A NEW outpatients department for Haslemere Hospital’s minor injuries unit has been put on the back burner because of the “dire” state of The Royal Surrey County Hospital’s finances.
Chairman Rose Parry told the annual meeting of Haslemere Hospital League of Friends last week: “I am sure you are all aware the financial situation at the RSCH is now dire,”
With the Guildford based hospital some £11.4 million in the red, the 64th annual meeting was told last week a new building to replace the outdated 50-year-old outpatients department, which it was hoped would be approved at an RSCH board meeting earlier this year, had been put on hold.
In the meantime, following a meeting with the RSCH, in April, the League of Friends has agreed to look at costs and options for the new department which, because of its modular design, could be a two-stage development.
The meeting heard the LoF had continued to work with its health partners over the last 12 months in developing the outpatients department at Haslemere Hospital, and would continue to pledge its support to equipping the new department.
Mrs Parry added: “While we have been working with NHS Property Company and the RSCH in regards to outpatient services, we have also been very aware of the space issues facing the health centre.”
The health centre is leased from NHS Propco by GPs and Virgincare and more clinical space is required by the general practice. But Mrs Parry said: “We hope the delay in delivering the new outpatient space will provide breathing space to look at all the space issues on site and develop an estates strategy that meets the needs of all the patients who use the hospital site.”
Also caught up in the financial problems is the proposed merger between RSCH and Ashford and St Peters NHS Trust, which has also been put on hold follwing a recent Kings Fund Report, which questioned the effectiveness of mergers, especially those hospitals in a vulnerable position.
Plans for an expanded outpatients’ centre were unveiled by the League of Friends at its 2014 annual general meeting, and hailed as an “exciting opportunity” by Mrs Parry.
The push to expand Haslemere Hospital’s medical services was triggered by patient and carer feedback highlighting the high number of outpatient appointments being made at the RSCH, in Guildford, rather than in the town.
The hospital volunteers group worked up a project proposal, which it has offered to help fund, but the project will only go ahead with the backing of NHS Propco, which owns the site, and of Guildford and Waverley Clinical Commissioning Group (GWCCG), which is in charge of estate change and also absorbs costs associated with unused or unusable space on NHS estates.
Haslemere Hospital is well-placed for the development of healthcare both public and private, as it is situated away from acute providers, has excellent transport links and is located to servce three counties.
The hospital, in Church Lane, has an existing wide scope of health-related services and organisations on site. It has the infrastructure and building blocks to enable modernisation of clinical services to take place.
Other issues covered at last week’s LoF AGM, included news that adult community health services would change to being run by GWCCG, while Surrey-wide children’s services will remain as a single commissioned service led by the commissionng group serving Haslemere.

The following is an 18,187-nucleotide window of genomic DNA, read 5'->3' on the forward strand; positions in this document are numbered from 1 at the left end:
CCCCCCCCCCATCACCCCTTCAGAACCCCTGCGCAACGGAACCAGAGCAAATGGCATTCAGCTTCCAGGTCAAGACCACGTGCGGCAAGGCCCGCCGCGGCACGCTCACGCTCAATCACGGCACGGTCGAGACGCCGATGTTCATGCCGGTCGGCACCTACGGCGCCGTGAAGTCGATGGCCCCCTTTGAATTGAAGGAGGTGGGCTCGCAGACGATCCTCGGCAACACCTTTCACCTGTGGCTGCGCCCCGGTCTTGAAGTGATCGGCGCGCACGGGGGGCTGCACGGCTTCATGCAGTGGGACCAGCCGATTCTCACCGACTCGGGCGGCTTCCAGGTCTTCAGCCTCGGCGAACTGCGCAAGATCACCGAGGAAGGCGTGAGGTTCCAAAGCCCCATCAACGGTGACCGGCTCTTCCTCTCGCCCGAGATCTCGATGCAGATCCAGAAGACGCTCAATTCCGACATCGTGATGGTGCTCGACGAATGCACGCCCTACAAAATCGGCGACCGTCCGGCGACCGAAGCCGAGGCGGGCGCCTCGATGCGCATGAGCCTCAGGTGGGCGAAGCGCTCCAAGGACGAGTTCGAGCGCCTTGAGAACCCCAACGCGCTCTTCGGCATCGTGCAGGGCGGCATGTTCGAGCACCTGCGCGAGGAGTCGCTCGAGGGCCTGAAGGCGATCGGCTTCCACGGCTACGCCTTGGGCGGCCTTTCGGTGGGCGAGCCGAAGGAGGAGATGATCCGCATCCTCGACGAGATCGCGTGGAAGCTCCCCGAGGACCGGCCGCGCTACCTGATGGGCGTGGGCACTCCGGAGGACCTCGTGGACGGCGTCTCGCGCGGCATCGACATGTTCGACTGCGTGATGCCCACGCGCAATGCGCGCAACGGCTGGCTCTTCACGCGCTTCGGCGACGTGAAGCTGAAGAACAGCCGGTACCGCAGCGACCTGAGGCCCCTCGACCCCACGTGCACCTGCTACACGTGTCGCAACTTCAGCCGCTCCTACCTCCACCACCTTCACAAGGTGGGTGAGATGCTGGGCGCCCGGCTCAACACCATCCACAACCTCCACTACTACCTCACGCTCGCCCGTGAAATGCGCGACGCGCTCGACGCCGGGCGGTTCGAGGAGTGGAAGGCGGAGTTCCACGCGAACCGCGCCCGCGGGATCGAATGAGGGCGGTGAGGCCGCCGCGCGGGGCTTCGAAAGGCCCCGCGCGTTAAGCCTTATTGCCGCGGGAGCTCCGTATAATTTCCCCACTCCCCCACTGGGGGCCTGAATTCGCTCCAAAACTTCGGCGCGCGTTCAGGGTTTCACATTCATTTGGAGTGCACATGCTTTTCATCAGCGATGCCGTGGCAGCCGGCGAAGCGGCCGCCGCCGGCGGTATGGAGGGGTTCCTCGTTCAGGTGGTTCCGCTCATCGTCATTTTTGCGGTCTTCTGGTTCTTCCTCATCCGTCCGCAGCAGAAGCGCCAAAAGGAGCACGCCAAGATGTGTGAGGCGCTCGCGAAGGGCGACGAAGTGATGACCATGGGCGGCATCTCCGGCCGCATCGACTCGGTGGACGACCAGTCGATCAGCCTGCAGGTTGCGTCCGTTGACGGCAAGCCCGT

Mrs Parry told the meeting the CCG welcomed patient and carer feedback and bi-monthly meetings with health interest groups have covered the out-of-hours GP service, changes to district nursing services and health visiting, outpatient services, and mental health services, in recent months. The LoF also reported its successes including making wi-fi available to patients on the wards. It is due to be installed soon following an 18-month project.
It also welcomed the gift of a replacement bench at the front entrance to the hospital and health centre drive, donated by the Aikin family, and the purchase of a piece of diagnostic equipment used for muscular skeletal conditions for the physiotherapy department and muscular skeletal service.
The meeting also heard Dr Mark Hurst had joined the LoF committee following his retirement from general practice and congratulated Jossie McCathy, a long-serving committee member on receiving a Haslemere Award.
A comprehensive patient-led assessment of the care environment, covering the internal and external area, including food cleaning and equipment was carried out at the hospital in April, which Susan Joyce from Virgincare reported was going well
The LoF thanked the staff and health professionals who continued to work and deliver care in the NHS at a challenging time, and to Haslemere Flower Club for its flower arrangements.
It also thanked volunteers who take the trolley shop around the wards twice a week, and to all those who generously donate funds.
• The 11th-hour agreement reached with British Medical Association over junior doctors contracts was hailed by Health Secretary Jeremy Hunt, Haslemere’s Tory MP, as a “major step forward for both patients and doctors”.
He said: “I am very pleased we have reached agreement with the BMA.
“This is the biggest single change to that contract for nearly two decades, and will help us to deliver a safer, seven-day NHS.
“Our agreement will make it easier for hospitals to roster doctors at weekends and safer for doctors by reducing the maximum hours they can be asked to work. A new family support package will help them balance their home life with work.”